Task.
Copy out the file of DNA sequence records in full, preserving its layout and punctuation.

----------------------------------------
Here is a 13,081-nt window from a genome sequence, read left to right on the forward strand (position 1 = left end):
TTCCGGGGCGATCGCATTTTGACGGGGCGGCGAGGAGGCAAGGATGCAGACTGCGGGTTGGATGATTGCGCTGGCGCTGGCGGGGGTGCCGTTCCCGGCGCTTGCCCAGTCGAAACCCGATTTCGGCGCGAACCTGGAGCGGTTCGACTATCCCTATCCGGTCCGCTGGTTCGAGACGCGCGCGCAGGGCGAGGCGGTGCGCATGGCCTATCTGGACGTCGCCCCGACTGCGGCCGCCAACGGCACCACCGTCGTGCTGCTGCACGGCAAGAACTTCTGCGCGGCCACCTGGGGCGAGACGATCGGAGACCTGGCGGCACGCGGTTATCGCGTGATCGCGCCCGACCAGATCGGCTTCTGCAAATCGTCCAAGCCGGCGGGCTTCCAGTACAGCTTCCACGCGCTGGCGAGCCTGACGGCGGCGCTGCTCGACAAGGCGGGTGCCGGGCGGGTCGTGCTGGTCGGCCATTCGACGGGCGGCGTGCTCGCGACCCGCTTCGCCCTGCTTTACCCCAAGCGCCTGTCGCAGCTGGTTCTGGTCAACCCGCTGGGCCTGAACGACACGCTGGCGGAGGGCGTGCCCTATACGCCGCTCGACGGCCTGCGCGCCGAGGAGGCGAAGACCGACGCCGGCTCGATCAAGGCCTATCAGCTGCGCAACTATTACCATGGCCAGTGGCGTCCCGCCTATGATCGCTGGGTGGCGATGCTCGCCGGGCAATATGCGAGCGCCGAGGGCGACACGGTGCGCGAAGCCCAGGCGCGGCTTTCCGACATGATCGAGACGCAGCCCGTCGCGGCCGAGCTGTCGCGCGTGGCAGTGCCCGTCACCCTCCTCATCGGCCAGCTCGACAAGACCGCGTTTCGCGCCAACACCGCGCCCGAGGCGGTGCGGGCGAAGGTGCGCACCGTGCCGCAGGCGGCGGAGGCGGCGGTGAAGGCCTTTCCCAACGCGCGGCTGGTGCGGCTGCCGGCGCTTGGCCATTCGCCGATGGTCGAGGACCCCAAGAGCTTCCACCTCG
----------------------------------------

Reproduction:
Here is a 13,081-nt window from a genome sequence, read left to right on the forward strand (position 1 = left end):
TTCCGGGGCGATCGCATTTTGACGGGGCGGCGAGGAGGCAAGGATGCAGACTGCGGGTTGGATGATTGCGCTGGCGCTGGCGGGGGTGCCGTTCCCGGCGCTTGCCCAGTCGAAACCCGATTTCGGCGCGAACCTGGAGCGGTTCGACTATCCCTATCCGGTCCGCTGGTTCGAGACGCGCGCGCAGGGCGAGGCGGTGCGCATGGCCTATCTGGACGTCGCCCCGACTGCGGCCGCCAACGGCACCACCGTCGTGCTGCTGCACGGCAAGAACTTCTGCGCGGCCACCTGGGGCGAGACGATCGGAGACCTGGCGGCACGCGGTTATCGCGTGATCGCGCCCGACCAGATCGGCTTCTGCAAATCGTCCAAGCCGGCGGGCTTCCAGTACAGCTTCCACGCGCTGGCGAGCCTGACGGCGGCGCTGCTCGACAAGGCGGGTGCCGGGCGGGTCGTGCTGGTCGGCCATTCGACGGGCGGCGTGCTCGCGACCCGCTTCGCCCTGCTTTACCCCAAGCGCCTGTCGCAGCTGGTTCTGGTCAACCCGCTGGGCCTGAACGACACGCTGGCGGAGGGCGTGCCCTATACGCCGCTCGACGGCCTGCGCGCCGAGGAGGCGAAGACCGACGCCGGCTCGATCAAGGCCTATCAGCTGCGCAACTATTACCATGGCCAGTGGCGTCCCGCCTATGATCGCTGGGTGGCGATGCTCGCCGGGCAATATGCGAGCGCCGAGGGCGACACGGTGCGCGAAGCCCAGGCGCGGCTTTCCGACATGATCGAGACGCAGCCCGTCGCGGCCGAGCTGTCGCGCGTGGCAGTGCCCGTCACCCTCCTCATCGGCCAGCTCGACAAGACCGCGTTTCGCGCCAACACCGCGCCCGAGGCGGTGCGGGCGAAGGTGCGCACCGTGCCGCAGGCGGCGGAGGCGGCGGTGAAGGCCTTTCCCAACGCGCGGCTGGTGCGGCTGCCGGCGCTTGGCCATTCGCCGATGGTCGAGGACCCCAAGAGCTTCCACCTCG